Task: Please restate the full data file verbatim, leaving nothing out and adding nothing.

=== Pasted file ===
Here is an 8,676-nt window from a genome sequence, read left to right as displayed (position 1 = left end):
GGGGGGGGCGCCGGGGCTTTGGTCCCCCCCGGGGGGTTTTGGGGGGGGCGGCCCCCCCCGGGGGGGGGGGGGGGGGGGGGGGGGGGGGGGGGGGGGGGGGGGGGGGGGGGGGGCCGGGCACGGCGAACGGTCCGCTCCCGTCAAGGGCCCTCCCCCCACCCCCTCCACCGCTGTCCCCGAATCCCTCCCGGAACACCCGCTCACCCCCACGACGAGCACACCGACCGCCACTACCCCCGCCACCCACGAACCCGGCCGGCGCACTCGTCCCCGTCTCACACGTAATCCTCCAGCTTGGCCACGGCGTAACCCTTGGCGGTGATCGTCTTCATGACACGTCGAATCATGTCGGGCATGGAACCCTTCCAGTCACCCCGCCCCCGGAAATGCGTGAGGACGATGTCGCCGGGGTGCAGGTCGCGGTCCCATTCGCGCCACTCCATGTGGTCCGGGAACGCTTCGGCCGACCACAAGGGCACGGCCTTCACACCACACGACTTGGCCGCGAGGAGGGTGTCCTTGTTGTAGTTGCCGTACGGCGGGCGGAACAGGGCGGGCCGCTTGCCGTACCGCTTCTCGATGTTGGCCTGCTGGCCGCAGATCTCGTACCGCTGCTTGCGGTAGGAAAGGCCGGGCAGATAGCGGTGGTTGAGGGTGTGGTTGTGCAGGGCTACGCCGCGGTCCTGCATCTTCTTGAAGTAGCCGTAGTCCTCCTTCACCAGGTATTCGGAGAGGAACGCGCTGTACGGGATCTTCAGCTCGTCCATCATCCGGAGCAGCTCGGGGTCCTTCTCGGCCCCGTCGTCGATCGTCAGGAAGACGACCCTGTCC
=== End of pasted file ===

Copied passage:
Here is an 8,676-nt window from a genome sequence, read left to right as displayed (position 1 = left end):
GGGGGGGGCGCCGGGGCTTTGGTCCCCCCCGGGGGGTTTTGGGGGGGGCGGCCCCCCCCGGGGGGGGGGGGGGGGGGGGGGGGGGGGGGGGGGGGGGGGGGGGGGGGGGGGGGCCGGGCACGGCGAACGGTCCGCTCCCGTCAAGGGCCCTCCCCCCACCCCCTCCACCGCTGTCCCCGAATCCCTCCCGGAACACCCGCTCACCCCCACGACGAGCACACCGACCGCCACTACCCCCGCCACCCACGAACCCGGCCGGCGCACTCGTCCCCGTCTCACACGTAATCCTCCAGCTTGGCCACGGCGTAACCCTTGGCGGTGATCGTCTTCATGACACGTCGAATCATGTCGGGCATGGAACCCTTCCAGTCACCCCGCCCCCGGAAATGCGTGAGGACGATGTCGCCGGGGTGCAGGTCGCGGTCCCATTCGCGCCACTCCATGTGGTCCGGGAACGCTTCGGCCGACCACAAGGGCACGGCCTTCACACCACACGACTTGGCCGCGAGGAGGGTGTCCTTGTTGTAGTTGCCGTACGGCGGGCGGAACAGGGCGGGCCGCTTGCCGTACCGCTTCTCGATGTTGGCCTGCTGGCCGCAGATCTCGTACCGCTGCTTGCGGTAGGAAAGGCCGGGCAGATAGCGGTGGTTGAGGGTGTGGTTGTGCAGGGCTACGCCGCGGTCCTGCATCTTCTTGAAGTAGCCGTAGTCCTCCTTCACCAGGTATTCGGAGAGGAACGCGCTGTACGGGATCTTCAGCTCGTCCATCATCCGGAGCAGCTCGGGGTCCTTCTCGGCCCCGTCGTCGATCGTCAGGAAGACGACCCTGTCC